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A Bit About the AKC Sporting Dog Group
The American Kennel Association groups dogs into categories based on certain common criteria. One such group is the Sporting group. The Sporting group includes pointers, retrievers, setters and spaniels.
Sporting dogs are the smartest of the canines.
Sporting dogs were developed and bred to help man hunt game, such as birds and waterfowl, sometimes simply for pleasure or “sport” hence the term Sporting group. Several breeds evolved from this group and each has its own qualities that have proven to be strongest amongst each particular breed. For example, the Golden Retriever is known for having a soft mouth and the Gordon Setter is known for its stamina out in the field. While each breed that falls under the Sporting group usually has certain qualities for which it is known, for the most part, Sporting dogs are so well-rounded it is hard to say that one is much better than another.
Dogs in the Sporting group are usually quite intelligent. They are known for their obedient and loyal personalities. One of the principal reasons this group remains amongst the most favored of dog groups is because of their good natured demeanor and their temperament around children. However, their natural instincts involving water and field are what affords them honor and praise among sportsmen worldwide. The Sporting dog’s commitment to companionship is unparalleled in any other group. The American Kennel Association states that the Sporting Group is of the easiest to train and most willing to learn, being naturally attentive and cognitively alert.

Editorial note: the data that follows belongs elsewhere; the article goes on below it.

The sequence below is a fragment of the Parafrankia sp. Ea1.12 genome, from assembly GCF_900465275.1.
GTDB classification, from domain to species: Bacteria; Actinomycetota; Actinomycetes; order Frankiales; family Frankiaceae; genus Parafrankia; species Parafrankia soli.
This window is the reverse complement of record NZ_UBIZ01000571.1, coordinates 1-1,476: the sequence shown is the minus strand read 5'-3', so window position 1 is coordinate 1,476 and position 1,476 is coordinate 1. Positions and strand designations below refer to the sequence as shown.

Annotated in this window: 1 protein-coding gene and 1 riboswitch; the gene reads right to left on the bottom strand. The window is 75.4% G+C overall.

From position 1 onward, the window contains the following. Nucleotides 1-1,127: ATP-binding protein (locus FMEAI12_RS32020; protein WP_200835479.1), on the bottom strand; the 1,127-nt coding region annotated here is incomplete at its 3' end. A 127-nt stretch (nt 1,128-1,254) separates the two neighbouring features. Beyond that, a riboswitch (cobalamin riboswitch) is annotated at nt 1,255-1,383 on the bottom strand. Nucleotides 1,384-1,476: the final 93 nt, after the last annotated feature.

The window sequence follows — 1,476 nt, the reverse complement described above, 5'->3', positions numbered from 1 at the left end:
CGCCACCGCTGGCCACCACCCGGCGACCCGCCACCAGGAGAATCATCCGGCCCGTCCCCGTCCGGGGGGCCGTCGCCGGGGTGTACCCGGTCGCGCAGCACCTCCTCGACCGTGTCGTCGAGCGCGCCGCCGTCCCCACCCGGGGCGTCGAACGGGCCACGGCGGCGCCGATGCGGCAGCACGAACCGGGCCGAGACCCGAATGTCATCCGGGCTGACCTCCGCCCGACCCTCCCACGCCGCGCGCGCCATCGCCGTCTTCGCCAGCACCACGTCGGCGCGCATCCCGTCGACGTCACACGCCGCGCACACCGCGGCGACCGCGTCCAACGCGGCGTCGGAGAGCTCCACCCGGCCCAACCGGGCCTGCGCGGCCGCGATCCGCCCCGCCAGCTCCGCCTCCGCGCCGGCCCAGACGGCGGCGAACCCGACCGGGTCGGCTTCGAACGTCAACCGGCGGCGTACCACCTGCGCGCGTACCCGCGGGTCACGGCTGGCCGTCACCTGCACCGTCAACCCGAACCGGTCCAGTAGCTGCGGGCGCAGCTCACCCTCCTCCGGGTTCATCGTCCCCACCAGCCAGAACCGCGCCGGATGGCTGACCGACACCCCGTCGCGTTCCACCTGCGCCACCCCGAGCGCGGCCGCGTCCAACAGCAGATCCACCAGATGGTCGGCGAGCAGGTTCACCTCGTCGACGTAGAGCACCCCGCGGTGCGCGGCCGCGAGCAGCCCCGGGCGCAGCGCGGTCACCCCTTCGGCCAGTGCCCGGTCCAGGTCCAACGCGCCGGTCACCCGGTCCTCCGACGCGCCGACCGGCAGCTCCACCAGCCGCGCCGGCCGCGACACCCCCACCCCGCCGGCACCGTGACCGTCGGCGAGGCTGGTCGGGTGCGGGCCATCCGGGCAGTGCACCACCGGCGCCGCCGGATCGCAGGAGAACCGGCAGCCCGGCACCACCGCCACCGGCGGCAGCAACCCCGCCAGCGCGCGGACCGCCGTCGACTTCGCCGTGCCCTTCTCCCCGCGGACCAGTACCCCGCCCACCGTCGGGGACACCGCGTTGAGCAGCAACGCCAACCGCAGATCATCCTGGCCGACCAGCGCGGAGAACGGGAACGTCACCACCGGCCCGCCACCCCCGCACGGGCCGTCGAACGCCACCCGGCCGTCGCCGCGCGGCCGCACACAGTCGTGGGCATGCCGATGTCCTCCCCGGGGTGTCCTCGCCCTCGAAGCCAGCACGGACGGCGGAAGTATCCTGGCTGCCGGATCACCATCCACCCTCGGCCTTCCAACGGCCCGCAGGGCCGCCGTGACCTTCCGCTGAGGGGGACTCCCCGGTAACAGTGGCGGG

They will do everything they can to work and win your approval.
Sporting dogs need an adequate amount of regular exercise to stay healthy mentally and physically. They are very physically active and if allowed to be idle for too long most will become bored and usually boredom causes bad behavior. Most breeds in this group are very social and in need of companionship, whether it be with a fellow K9 or with a faithful human. Most dogs thrive on praise but, the Sporting dog particularly depends on approval and admiration. The term “man’s best friend” was probably pinned from a dog owner among the Sporting group because in order to be man’s best friend a dog would need to give back just as much, if not, more than he took. A dog in the Sporting group doesn't just follow his owner around, he works hard and above all else he makes him proud. The dogs in the Sporting group certainly fulfill all the criteria to be man’s best friend.
Unlike most dog groups, the Sporting group maintains it’s original purpose: to provide a companion that is able to locate, hunt, flush out or retrieve game. For the benefit of holding on to the heritage of the Sporting group, trainers and breeders have also developed mock field trials and hunt tests that allow this group to develop further and to excel at what they do best. By continuing to properly train and pass down our wisdom, we can assure that the Sporting group remains the same for generations to come.